Irenie Ekkeshis was a regular contact lens user when she woke to find her right eye streaming with tears and itching one morning. Speaking afterwards, she recalls thinking that she had a little infection that would clear up by Monday. However, by the evening of the same day, she couldn’t bear to go into the kitchen because the lights were too bright and it was so painful.
She went into a specialist eye hospital for a corneal scrape, which is an extremely distressing and painful procedure through which cells are taken from the surface of the eye. The results of the scrape were positive for a condition called Acanthamoeba Keratitis (AK). This rare but life-altering condition is an infection caused by a micro-organism common in water, including tap water and swimming pools.
There are about 125 people every year in the UK who are affected by the infection. Irenie recalls being confused because she hadn’t showered or been swimming in her contact lenses, but she had been unaware that even washing your hands and not drying them properly before handling your contact lenses can lead to the infection. The overwhelming majority of cases of AK in the UK are linked to the improper care and use of contact lenses.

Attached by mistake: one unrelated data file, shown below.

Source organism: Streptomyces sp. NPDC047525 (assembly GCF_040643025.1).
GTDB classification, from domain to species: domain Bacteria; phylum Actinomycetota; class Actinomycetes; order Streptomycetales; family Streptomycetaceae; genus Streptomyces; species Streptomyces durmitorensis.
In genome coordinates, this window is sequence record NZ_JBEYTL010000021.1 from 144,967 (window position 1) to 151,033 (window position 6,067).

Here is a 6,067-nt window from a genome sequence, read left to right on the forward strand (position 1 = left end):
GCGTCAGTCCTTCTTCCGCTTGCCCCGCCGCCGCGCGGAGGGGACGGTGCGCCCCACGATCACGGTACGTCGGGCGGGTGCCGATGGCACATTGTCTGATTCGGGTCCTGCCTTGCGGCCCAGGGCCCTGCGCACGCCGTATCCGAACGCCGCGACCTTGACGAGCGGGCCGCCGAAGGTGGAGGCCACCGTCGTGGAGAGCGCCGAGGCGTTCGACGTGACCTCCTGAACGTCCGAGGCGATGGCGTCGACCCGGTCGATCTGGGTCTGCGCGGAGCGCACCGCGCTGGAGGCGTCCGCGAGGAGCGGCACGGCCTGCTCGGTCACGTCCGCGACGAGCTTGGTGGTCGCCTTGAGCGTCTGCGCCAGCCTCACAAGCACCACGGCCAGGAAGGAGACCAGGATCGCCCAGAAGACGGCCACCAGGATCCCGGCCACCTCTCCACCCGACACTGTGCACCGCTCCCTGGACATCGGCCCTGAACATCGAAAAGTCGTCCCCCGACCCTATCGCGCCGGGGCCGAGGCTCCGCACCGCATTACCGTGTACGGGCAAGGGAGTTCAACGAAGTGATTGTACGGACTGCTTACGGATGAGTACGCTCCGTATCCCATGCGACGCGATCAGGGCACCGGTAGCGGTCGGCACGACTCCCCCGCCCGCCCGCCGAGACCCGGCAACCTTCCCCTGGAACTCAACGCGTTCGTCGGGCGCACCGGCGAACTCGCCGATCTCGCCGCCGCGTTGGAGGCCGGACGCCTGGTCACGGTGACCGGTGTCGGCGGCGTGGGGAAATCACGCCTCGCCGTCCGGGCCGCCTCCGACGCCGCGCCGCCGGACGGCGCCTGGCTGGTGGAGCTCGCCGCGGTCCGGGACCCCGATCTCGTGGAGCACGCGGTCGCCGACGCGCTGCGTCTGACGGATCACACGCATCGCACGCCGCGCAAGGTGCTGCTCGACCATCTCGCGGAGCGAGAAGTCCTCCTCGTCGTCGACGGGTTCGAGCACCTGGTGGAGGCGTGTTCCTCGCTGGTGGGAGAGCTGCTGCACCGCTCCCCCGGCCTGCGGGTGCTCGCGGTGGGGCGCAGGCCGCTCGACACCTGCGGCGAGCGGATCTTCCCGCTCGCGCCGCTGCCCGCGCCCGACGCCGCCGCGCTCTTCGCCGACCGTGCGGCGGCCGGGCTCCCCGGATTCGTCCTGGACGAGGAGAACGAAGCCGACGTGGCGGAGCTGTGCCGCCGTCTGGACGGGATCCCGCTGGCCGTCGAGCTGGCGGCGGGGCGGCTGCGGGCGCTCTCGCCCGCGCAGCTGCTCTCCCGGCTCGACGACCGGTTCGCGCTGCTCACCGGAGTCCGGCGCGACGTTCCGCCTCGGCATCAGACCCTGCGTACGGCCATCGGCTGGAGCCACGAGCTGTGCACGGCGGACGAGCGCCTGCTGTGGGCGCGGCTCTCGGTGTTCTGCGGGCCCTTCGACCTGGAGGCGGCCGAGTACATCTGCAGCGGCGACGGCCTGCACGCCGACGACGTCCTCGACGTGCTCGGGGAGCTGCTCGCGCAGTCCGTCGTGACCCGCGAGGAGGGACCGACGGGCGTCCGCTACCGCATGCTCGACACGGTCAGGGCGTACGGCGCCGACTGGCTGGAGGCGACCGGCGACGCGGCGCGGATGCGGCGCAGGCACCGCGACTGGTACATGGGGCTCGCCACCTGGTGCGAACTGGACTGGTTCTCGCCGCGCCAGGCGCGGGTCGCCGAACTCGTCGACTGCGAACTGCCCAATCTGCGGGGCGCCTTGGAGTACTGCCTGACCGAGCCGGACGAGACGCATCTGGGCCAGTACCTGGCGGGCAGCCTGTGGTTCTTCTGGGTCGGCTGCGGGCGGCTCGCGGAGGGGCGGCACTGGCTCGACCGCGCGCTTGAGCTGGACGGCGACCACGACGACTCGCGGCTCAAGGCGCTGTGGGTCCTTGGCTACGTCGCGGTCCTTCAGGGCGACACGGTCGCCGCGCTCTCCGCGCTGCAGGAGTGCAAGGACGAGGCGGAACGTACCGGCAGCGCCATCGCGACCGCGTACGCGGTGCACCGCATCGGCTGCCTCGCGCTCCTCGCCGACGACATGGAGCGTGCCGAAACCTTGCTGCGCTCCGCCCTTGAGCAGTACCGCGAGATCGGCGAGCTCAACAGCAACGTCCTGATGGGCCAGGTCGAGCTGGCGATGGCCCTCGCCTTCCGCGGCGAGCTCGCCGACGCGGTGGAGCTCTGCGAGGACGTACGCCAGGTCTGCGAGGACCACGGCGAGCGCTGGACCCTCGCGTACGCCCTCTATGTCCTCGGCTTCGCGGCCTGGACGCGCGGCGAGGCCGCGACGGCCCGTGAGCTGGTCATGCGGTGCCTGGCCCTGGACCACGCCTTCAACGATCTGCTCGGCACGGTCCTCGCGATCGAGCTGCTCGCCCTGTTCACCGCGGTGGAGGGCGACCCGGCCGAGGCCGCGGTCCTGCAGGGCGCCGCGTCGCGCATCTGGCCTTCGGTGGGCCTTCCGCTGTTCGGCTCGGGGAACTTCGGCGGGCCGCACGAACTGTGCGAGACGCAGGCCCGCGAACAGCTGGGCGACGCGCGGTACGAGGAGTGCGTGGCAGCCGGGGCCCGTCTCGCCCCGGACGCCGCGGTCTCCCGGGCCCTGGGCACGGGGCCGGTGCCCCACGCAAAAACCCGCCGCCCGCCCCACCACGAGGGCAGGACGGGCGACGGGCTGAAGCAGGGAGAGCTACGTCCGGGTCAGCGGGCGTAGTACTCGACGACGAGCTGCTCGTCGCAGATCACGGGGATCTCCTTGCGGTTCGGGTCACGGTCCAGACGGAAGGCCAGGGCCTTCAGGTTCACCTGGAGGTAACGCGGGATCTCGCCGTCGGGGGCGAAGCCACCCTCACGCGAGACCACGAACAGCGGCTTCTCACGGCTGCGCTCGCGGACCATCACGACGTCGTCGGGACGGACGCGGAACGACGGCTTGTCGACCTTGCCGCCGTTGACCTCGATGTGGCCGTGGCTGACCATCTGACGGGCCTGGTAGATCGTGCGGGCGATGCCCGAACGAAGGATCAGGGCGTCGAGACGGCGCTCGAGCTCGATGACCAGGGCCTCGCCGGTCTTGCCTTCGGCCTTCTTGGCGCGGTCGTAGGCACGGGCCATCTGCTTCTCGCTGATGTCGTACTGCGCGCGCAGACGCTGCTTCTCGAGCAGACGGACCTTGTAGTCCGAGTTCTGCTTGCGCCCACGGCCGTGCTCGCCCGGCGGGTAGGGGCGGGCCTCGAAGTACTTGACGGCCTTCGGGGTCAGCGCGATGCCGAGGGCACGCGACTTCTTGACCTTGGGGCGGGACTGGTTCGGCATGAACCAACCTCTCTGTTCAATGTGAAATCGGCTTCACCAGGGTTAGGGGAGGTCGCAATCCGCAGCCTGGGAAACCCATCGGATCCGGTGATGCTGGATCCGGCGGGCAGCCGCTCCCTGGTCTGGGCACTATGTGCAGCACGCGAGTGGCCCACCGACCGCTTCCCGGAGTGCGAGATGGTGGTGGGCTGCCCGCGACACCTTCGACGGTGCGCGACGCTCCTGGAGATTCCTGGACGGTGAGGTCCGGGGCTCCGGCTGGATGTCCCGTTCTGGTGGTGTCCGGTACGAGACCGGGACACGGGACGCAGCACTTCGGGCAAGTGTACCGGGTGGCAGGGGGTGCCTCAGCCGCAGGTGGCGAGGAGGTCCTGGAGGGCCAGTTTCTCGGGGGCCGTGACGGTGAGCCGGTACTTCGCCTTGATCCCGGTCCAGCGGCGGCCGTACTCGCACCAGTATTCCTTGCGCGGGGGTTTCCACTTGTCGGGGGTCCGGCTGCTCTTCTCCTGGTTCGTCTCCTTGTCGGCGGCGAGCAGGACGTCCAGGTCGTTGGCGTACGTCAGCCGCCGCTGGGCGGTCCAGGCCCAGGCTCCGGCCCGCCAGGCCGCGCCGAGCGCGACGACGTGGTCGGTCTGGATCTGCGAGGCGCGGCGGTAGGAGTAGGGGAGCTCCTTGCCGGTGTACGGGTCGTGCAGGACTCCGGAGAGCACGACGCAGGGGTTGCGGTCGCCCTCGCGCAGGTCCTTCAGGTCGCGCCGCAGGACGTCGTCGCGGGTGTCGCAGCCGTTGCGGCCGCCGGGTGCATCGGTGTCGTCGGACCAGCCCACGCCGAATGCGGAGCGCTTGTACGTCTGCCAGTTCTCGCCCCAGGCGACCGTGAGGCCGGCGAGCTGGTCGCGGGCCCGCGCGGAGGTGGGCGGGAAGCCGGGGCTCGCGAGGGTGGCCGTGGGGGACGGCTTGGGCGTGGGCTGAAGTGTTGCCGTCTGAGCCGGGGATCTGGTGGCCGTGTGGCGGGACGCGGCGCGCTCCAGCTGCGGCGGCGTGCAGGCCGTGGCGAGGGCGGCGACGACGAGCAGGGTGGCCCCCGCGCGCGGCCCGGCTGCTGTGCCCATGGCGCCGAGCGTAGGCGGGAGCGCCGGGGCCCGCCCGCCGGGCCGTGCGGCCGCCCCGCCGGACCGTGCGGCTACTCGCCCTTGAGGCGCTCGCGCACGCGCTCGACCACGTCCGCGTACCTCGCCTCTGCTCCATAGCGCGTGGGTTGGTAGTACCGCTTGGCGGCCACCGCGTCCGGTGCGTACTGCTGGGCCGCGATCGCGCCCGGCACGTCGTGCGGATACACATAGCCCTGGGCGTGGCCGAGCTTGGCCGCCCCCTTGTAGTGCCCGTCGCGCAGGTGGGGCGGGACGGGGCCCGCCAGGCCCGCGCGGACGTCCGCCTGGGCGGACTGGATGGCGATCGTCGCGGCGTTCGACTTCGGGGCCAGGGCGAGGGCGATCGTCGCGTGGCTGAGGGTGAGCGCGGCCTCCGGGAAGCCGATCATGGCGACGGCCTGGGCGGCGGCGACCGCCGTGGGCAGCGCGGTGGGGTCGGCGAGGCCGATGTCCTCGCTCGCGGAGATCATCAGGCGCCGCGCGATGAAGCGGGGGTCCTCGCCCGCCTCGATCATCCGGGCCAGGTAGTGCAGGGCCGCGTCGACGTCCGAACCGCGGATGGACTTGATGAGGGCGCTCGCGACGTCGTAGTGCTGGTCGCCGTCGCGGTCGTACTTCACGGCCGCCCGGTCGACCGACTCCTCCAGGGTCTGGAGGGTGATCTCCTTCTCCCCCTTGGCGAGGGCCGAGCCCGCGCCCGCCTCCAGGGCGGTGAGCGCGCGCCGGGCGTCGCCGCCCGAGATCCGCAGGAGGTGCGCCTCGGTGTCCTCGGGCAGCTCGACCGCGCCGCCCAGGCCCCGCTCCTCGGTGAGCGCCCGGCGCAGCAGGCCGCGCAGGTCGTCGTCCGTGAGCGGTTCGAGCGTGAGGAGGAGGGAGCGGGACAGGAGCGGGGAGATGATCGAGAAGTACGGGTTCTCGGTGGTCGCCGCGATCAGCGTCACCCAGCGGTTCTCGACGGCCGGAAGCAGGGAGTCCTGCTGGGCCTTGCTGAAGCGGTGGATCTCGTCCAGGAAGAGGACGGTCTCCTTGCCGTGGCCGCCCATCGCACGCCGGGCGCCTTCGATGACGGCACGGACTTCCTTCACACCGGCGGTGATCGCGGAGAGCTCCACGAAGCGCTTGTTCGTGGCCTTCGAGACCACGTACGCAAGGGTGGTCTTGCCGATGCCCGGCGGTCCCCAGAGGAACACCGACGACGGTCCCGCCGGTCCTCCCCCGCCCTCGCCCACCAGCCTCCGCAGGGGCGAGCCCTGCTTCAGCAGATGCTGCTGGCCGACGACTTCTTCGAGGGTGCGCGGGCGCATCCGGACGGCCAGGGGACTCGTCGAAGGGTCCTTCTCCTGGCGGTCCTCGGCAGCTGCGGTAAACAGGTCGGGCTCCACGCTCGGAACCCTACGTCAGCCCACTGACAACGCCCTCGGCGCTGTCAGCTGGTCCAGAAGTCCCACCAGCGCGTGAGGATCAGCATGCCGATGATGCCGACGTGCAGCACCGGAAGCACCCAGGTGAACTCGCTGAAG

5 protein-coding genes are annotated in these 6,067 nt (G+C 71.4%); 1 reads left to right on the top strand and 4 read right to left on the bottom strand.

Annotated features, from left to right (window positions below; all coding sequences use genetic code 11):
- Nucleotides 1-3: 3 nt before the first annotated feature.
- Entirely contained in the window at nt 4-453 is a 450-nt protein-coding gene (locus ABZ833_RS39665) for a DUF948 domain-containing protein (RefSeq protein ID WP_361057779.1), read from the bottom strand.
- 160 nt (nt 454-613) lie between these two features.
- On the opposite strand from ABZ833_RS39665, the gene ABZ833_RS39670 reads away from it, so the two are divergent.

"My advice to people is simple. Never let your lenses come into contact with water - in the shower, swimming or when washing." - Irenie Ekkeshis
Unfortunately, despite catching the infection early and receiving treatment with medicated eye drops, Irenie didn’t respond to the treatment. The cornea is one of the most pain-sensitive areas in the human body, and she spent months in pain, leading to her quitting her job and, eventually, to permanent scarring in her cornea that meant her vision was compromised.
Following two corneal transplants, both of which seemed successful at first but were then devastated by the AK infection, Irenie lost the sight in her eye. Doctors have confirmed that it is unlikely to ever return.
As a result of her suffering, Irenie discovered that none of her social circle who wore contact lenses fully understood the risks of exposing their lenses to water. As a result, she set up a campaign to have a ‘no water’ graphic added to the boxes of all contact lenses at the production stage. She also developed an initiative called The New Citizenship Project, which helps to get people more involved in society so that they feel able to influence and change their communities for the better.
Although AK infections are rare, Irenie’s story is proof that they can happen, and the results can be devastating. If you want to discuss the correct use and care of your contact lenses, you can drop by to visit us in store or speak to one of our knowledgeable, expert staff. It could help to save your sight.
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